The Traffic Monsoon Receiver has confirmed Imtiaz Aslam has fled to Dubai.
The revelation was made in a motion to serve Aslam by alternative service, filed on July 19th.
The Receiver filed suit against Aslam (right), and other Traffic Monsoon net-winners in 2019.
The Receiver’s motion follows unsuccessful conventional attempts to effect service.
In 2019, the Receiver had reason to believe from numerous third-party sources, including a professional asset report obtained by the Receiver, that Aslam was living in Manchester, England.
Initial attempts to personally serve Aslam with the Summons and Complaint, however, were not successful. It was believed that Aslam was evading service.
Because of the pandemic it became difficult to obtain ongoing information from government agencies or to conduct surveillance on Aslam in early to mid-2020.
In or about early Summer 2020, the Receiver through her counsel engaged a more specialized investigative firm to assess the location of Aslam for the purpose of serving him with the Summons and Complaint and the firm informed her that at least through late October 2020, Aslam had numerous points of presence in Manchester.
Although it was strongly believed that Aslam was located Manchester, service could not be effectuated.
In October 2021 it was reported that Aslam had been located in the Middle East, and in January 2022, the Receiver was informed that Aslam was living in Dubai, United Arab Emirates.
The Receiver has diligently attempted to personally serve the Summons and Complaint in this case on Aslam, but he has been elusive, and service has not been possible.
It is believed Aslam currently resides in a jurisdiction that is not part of the Hague Convention on the Service Abroad of Judicial and Extrajudicial Documents.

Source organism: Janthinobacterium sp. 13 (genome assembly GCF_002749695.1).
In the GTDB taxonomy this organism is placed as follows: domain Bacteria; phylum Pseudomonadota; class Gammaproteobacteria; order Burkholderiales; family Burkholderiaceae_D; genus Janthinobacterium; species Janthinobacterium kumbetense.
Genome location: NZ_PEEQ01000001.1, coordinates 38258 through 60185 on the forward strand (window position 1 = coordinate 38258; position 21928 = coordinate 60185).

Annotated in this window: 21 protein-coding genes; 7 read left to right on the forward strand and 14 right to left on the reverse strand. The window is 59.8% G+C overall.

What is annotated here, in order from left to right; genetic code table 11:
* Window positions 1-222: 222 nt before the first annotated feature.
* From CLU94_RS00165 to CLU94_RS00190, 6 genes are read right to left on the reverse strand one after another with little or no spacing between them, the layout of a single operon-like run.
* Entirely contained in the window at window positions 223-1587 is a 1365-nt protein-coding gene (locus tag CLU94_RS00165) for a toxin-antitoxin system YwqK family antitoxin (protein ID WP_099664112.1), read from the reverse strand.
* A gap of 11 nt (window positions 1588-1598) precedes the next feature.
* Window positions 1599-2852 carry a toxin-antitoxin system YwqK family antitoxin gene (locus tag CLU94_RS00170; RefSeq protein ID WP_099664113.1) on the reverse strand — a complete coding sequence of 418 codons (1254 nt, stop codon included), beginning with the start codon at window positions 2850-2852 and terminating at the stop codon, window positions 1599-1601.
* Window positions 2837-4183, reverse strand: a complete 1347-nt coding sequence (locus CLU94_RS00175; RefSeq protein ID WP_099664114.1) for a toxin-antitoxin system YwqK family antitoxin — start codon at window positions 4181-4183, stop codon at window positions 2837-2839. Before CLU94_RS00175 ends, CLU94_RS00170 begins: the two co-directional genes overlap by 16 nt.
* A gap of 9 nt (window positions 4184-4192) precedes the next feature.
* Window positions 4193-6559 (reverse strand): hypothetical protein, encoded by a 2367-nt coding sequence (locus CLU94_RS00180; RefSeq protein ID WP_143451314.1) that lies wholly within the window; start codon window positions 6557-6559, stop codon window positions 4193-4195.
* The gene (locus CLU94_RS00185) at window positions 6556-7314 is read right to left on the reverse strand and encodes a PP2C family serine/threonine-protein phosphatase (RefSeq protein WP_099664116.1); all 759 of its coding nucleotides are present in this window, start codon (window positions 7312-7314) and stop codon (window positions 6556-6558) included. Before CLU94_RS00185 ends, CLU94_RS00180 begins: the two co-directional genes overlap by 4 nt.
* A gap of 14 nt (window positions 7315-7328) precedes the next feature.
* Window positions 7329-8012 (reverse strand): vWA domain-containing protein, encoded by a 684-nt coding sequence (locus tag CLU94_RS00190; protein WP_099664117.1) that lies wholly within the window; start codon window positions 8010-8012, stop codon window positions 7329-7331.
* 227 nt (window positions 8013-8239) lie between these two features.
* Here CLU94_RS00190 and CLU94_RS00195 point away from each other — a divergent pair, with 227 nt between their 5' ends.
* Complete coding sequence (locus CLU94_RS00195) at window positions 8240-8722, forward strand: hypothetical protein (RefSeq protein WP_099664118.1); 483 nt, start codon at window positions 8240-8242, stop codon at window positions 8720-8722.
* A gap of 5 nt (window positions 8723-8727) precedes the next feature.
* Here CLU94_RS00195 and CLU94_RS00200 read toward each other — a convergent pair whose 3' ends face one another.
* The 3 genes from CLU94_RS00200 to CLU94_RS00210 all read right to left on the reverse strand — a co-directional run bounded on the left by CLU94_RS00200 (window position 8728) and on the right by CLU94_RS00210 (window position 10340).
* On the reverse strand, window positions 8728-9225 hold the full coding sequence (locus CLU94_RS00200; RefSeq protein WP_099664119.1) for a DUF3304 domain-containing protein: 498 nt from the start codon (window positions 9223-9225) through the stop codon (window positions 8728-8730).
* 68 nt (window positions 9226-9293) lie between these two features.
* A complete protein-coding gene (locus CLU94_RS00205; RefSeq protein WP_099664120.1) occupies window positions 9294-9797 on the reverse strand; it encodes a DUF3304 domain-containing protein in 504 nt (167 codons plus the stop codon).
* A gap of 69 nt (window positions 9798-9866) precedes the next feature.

The Receiver now seeks to serve Aslam via “all physical addresses, email accounts, and WhatsApp accounts that” she has associated with him.
At time of publication the court has yet to make a decision on the Receiver’s motion.
Aslam, who also goes by “Immy”, is a UK citizen and former resident. He is also Traffic Monsoon’s top net-winner.
Forensic accounting, undertaken by the Receivership, revealed Aslam stole over $5 million dollars through the Ponzi scheme.
Aslam only invested $10,825 of his own money into Traffic Monsoon. He managed to steal millions by targeting ethnic and religious communities – both in the UK and abroad.
Traffic Monsoon was a $207 million dollar Ponzi scheme. It was shut down by the SEC in 2016, leading to the court-appointed Receivership.
Traffic Monsoon founder Charles Scoville, who is good friends with Aslam, is currently in prison.
Scoville plead guilty to attempted sexual abuse of a child in 2018. A tax fraud criminal case is also pending.
Dubai is the MLM crime capital of the world. Through a lack of extradition treaties and non-cooperation with foreign authorities, the emirate provides a safe-haven for scammers.
BehindMLM’s guidelines are:
- If someone lives in Dubai and approaches you about an MLM opportunity, they’re trying to scam you.
- If an MLM company is based out of or represents it has ties to Dubai, it’s a scam.